Biostratigraphy, sedimentology and sequence stratigraphy of the latest Hauterivian - Early Barremian drowning episode of the Northern Tethyan margin (Altmann Member, Helvetic nappes, Switzerland)

Bodin, Stéphane ; Godet, Alexis ; Vermeulen, Jean ; Linder, Pascal ; Föllmi, Karl

In: Eclogae Geologicae Helvetiae, 2006, vol. 99, no. 2, p. 157-174

Add to personal list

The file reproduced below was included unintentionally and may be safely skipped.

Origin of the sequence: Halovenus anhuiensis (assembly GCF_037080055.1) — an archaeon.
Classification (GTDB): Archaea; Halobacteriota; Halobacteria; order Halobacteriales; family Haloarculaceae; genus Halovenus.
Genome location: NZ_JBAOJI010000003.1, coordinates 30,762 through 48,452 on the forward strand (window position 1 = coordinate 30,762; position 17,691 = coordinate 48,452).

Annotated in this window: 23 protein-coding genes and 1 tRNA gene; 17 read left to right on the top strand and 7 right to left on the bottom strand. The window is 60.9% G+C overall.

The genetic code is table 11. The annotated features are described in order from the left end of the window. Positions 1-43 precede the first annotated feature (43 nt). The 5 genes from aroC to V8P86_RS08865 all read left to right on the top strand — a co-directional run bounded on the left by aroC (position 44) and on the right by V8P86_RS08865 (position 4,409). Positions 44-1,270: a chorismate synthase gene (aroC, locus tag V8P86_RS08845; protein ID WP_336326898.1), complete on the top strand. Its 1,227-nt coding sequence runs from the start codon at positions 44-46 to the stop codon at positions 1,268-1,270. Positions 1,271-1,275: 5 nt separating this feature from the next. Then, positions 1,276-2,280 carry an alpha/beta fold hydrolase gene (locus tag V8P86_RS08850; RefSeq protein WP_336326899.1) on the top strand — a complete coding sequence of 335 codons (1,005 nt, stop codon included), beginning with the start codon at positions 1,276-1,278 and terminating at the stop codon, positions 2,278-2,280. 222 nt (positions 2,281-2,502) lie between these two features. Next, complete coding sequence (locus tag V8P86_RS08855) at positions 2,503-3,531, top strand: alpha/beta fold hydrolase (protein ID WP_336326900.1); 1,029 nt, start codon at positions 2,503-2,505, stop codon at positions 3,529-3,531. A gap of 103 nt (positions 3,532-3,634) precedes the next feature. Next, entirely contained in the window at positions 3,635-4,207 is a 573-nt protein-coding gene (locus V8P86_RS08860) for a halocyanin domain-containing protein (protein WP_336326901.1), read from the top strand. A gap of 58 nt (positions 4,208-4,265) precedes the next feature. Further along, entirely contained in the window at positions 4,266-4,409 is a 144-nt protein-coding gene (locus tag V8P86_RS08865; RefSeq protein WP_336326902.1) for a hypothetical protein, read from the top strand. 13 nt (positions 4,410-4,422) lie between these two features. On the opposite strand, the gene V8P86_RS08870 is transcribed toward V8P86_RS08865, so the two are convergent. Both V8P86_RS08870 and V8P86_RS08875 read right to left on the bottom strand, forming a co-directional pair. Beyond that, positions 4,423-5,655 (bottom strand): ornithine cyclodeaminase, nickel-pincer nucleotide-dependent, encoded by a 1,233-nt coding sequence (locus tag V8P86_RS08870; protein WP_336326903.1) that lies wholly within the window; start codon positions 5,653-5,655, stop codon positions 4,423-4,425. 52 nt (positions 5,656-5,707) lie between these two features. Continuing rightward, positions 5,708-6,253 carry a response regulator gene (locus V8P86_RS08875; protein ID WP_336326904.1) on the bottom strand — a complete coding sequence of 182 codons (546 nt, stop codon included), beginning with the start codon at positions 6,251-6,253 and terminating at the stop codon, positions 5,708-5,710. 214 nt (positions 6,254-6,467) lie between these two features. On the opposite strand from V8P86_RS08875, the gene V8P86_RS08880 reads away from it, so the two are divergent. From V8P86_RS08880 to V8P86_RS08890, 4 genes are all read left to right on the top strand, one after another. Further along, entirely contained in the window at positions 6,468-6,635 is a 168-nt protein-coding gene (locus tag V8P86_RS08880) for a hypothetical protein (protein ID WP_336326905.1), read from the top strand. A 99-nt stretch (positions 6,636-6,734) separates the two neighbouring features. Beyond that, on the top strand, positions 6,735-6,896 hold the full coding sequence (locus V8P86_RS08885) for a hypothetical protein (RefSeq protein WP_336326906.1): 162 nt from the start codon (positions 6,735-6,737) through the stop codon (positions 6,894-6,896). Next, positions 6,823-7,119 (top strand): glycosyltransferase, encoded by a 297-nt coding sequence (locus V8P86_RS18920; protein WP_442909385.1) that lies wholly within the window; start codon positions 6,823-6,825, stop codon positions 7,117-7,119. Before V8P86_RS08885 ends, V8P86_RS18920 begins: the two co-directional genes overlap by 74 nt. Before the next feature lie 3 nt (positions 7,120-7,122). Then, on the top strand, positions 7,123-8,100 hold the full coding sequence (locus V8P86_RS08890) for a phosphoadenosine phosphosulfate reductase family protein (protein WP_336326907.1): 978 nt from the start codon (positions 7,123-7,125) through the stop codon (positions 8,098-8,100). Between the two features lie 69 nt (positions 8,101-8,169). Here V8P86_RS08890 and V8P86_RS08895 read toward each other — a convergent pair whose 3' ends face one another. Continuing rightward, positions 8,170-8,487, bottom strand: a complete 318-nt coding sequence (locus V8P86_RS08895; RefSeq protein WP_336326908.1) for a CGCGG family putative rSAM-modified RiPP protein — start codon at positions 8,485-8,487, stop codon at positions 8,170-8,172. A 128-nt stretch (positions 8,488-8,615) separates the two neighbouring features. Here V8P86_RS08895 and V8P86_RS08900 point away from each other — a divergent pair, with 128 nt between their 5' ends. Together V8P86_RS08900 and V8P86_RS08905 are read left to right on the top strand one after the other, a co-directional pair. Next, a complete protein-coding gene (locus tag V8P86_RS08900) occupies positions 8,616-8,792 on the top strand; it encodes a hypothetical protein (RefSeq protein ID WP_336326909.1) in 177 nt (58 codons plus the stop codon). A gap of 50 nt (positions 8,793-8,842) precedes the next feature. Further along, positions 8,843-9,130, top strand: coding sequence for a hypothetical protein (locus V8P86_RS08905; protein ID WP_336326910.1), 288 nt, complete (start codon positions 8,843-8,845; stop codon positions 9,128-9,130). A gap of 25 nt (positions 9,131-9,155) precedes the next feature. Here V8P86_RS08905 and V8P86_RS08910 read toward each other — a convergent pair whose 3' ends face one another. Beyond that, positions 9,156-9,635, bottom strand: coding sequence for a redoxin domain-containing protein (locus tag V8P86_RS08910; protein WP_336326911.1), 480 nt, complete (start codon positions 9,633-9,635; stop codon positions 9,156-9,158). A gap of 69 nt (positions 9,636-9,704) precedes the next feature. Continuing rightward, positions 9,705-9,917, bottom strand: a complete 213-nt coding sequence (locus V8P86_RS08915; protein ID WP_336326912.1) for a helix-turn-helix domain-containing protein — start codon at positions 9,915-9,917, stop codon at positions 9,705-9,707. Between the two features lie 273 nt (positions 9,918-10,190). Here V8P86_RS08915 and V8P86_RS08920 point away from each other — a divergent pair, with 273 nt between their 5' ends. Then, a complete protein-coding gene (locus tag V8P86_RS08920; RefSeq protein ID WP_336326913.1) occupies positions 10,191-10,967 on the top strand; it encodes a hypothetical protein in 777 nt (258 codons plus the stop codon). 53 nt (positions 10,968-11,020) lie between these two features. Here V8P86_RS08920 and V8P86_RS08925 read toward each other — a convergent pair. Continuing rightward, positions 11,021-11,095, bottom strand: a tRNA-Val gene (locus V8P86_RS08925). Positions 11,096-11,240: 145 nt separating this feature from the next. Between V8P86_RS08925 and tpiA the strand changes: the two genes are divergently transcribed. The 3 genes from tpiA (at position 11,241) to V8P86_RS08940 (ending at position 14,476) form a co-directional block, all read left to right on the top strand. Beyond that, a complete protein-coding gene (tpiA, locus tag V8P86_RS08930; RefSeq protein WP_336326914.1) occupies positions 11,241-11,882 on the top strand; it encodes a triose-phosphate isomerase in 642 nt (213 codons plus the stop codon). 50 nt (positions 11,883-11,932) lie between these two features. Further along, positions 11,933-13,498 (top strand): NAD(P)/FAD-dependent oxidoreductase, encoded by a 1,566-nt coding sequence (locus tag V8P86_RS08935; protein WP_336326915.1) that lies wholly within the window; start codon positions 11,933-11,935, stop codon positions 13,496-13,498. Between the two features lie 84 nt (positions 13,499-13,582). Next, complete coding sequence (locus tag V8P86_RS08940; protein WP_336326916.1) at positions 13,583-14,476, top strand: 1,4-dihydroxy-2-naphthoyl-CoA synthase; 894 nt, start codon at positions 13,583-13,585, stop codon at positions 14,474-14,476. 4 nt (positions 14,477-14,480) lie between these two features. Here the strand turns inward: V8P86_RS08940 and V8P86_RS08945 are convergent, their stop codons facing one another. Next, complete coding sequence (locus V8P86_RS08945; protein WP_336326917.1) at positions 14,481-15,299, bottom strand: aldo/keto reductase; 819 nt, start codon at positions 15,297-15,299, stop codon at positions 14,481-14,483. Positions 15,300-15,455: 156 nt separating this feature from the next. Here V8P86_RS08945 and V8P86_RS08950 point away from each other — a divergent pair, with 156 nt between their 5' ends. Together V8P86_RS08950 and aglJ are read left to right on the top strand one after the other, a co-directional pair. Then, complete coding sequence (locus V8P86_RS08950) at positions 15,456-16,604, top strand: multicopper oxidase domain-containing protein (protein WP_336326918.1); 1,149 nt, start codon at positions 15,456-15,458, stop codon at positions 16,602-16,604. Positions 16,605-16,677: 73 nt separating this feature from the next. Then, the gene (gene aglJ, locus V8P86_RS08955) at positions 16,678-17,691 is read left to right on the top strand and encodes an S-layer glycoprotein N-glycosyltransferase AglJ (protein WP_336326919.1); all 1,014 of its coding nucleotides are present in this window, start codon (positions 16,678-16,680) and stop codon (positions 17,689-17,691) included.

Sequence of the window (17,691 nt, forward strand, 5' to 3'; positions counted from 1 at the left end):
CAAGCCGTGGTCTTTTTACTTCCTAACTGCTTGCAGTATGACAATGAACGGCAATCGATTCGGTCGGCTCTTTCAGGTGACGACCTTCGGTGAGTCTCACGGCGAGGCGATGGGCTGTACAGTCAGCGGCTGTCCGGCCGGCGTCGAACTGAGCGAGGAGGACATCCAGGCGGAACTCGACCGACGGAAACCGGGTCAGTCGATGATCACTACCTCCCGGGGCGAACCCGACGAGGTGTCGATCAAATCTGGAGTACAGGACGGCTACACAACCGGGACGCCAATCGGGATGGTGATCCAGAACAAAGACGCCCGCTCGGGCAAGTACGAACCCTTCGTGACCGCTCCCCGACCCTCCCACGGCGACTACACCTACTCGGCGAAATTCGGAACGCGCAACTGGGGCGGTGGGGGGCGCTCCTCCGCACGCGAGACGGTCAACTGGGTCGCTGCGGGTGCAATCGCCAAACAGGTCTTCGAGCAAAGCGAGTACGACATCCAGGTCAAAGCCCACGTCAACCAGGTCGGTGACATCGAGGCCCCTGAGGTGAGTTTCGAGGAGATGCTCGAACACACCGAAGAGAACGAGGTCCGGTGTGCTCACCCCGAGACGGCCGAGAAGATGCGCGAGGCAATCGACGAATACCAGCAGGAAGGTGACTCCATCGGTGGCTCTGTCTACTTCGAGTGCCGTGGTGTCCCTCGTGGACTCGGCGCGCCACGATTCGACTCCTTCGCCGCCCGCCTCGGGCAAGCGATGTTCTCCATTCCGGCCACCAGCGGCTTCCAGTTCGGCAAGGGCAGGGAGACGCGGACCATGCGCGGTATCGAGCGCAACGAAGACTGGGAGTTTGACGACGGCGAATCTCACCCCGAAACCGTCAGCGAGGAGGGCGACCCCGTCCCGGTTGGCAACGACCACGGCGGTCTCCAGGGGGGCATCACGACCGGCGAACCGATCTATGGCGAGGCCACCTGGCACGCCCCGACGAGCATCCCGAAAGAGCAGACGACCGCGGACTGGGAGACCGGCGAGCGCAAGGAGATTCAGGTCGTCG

Abstract.: During the Early Cretaceous, major palaeoceanographic changes are mirrored on the northern Tethyan carbonate platform by changes in the carbonate factory and by platform drowning. The Altmann Member of the central European, northern Alpine Helvetic thrust and fold belt, contains the sedimentary record of one of these drowning events which occurred during the Late Hauterivian - Early Barremian. It consists mainly of highly condensed beds, which are rich in glaucony and phosphates. The Altmann Member was hitherto only poorly dated. New ammonite findings and a re-evaluation of existing ammonite fauna allow to precisely date this drowning episode, starting in the Pseudothurmannia seitzi biozone (latest Hauterivian) and lasting until the Coronites darsi biozone (latest Early Barremian). These new age dates, coupled with sequence stratigraphic interpretations allow to better understand the unfolding of the drowning episode, which proceeded in two stages: The first stage consisted in an important phase of marine transgression during the latest Hauterivian, during which carbonate production was highly reduced; the second stage is recorded during the latest Early Barremian by an important sequence boundary, which is associated with a phosphatized hardground, followed by rapid sea-level rise and the deposition of outer ramp sediment associated with the backstepping of the platform. Almost the whole early Barremian is likely to be condensed in this phosphatized hardground, which is associated to a second order sea-level lowstand. The onset of the drowning event is linked to the Faraoni oceanic anoxic event, whereas during the Early Barremian, phosphatization might be the result of important winnowing during a period of highly eutrophic conditions